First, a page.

Con Artists Target SBA Loan Seekers
Scammers and the SBA. Surinder Multani shepherded businesses like gas stations and convenience stores through the SBA loan process by putting together loan applications for lenders to approve through his loan-brokerage firm Abacus Finance. But while Multani collected more than $500,000 in commissions, his clients defaulted or liquidated on about half the loans--the result of his fraudulent and inflated claims of their net worth and capabilities. Multani brokered almost 50 loans worth $44.3 million and was sentenced to 11 years in prison. But he's not alone. Scam artists have always plagued the SBA, but as sources of capital have constricted, the Wall Street Journal reports that a new crop of con artists have come to light. In some cases they demand exorbitant fees by claiming they can guarantee loan approval. They also solicit loans bigger than the business owner can repay, leaving borrowers tangled up in fraud allegations (whether or not it was intentional) and financial trouble. The SBA says its SBA Express Loans are a big target for loan-agent fraud.
An App Store for Your Browser. The biggest news to come out of Google's I/O conference yesterday was the announcement of the Chrome Web Store, reports TechCrunch. It's just like the iPhone or Android app store, but for your Google Browser. The store will highlight web apps and offer developers a way to monetize them (if they choose to charge). For now, it's Chrome only, but the apps are written for the web, so TechCrunch says they should work on any browser. In terms of revenue sharing, developers can expect the standard 70/30 split (developer/Google).
Nothing to fear but fear itself. At yesterday's Google I/O conference, a panel of VC's was asked, "What are the biggest no-no's in a start-up?" Tech VC Brad Feld replied that "fear is the biggest no-no" That answer struck a chord with Fred Wilson, who recalled that, "If I look back over 20+ years of entrepreneurs I've backed, the ones who were anxious and afraid of failure most certainly had worse outcomes than the ones who were agressive and confident. You simply can't be tentative in a start-up. You have to go for it at every chance you get." Wilson explains that fear has a way of trickling down in an organization, so an anxious leader will result in an anxious company. Therefore, "A person who is quietly confident makes the best leader. So if you are starting a company or building one, face your fears and move past them. It's critically important to your company."
Can Groupon survive all the copycats? Slate's The Big Money says "Yes," noting that the business is profitable, easily scalable, and that "deals from similar social-coupon sites rarely compete with one another on a daily basis." But as we explained in our piece on the pros and cons of partnering with Groupon, the Chicago-based company usually takes about 50 percent of the revenue from the coupon sales. Surely, some of its competitors take less than that to acquire a competitive advantage. And if that trend continues, what's to say there won't be a race to the bottom?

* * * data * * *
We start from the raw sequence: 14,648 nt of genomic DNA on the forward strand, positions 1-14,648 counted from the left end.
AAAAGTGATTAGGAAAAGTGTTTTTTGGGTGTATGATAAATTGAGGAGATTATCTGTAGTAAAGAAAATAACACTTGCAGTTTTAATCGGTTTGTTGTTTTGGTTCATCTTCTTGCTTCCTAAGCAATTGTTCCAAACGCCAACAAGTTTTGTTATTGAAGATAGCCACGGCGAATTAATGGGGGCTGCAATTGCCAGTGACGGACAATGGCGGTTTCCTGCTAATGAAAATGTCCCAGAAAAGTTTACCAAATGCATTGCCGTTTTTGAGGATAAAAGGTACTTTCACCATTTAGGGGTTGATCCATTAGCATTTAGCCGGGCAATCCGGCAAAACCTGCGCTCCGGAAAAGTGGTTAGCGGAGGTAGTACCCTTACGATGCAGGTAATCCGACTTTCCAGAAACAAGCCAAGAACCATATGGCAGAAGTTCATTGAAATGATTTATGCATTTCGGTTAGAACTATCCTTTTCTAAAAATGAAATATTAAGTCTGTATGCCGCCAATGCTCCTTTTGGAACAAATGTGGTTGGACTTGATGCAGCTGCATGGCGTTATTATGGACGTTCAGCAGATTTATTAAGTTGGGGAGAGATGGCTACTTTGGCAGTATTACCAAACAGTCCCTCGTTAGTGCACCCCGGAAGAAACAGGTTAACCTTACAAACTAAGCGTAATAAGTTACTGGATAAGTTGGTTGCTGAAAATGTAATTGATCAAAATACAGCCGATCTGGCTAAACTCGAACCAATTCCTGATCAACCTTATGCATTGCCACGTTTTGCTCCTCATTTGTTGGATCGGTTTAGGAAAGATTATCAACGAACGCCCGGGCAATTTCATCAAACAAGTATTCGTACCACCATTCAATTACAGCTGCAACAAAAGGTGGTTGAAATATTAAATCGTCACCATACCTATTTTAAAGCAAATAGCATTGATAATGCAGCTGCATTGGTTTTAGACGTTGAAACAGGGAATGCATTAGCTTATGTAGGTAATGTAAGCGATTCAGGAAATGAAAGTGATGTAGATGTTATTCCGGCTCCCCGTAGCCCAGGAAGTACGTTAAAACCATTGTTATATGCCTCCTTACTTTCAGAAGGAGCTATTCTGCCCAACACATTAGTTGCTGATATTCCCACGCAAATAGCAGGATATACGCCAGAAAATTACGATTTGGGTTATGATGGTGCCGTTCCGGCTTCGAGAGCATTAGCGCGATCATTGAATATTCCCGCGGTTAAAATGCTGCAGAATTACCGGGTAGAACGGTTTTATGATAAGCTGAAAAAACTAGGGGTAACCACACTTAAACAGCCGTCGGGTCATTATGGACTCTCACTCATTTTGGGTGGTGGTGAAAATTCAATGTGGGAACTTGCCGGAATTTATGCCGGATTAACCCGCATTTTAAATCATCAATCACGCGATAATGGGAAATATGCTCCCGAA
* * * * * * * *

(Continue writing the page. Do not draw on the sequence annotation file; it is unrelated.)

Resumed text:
Helping gay entrepreneurs succeed. StartOut, a new network for LGBT entrepreneurs, helps tackle the challenges of being openly gay in the working world. Founder Darren Spedale tells The New York Times the idea behind StartOut was "a no-brainer" because there were already a number of networks like Astia or TiE that catered to specific demographics of entrepreneurs. So far, the year-old company has attracted 1,000 participants to its events in New York, San Francisco, and Los Angeles. StartOut hopes to educate gay teens about opportunities in entrepreneurship and help the men and women within StartOut to find contacts and funding. Though it has no official membership, aside from Facebook fans, StartOut has plenty of room for growth. As the article reports there are 1.2 million gay-owned businesses in the United States alone.
Could your pants soon power up your iPod? Researchers at UC Berkeley on working on microscopic fibers that can produce electricity from simple body movements like bending and stretching, the LA Times reports. The researchers say that the fibers (which look like tiny fishing lines) could be woven into clothing and plugged in to charge electronic devices. The technology is still a few years away from the market, but the potential is there for these portable generators to be a breakthrough technology, the Times says.
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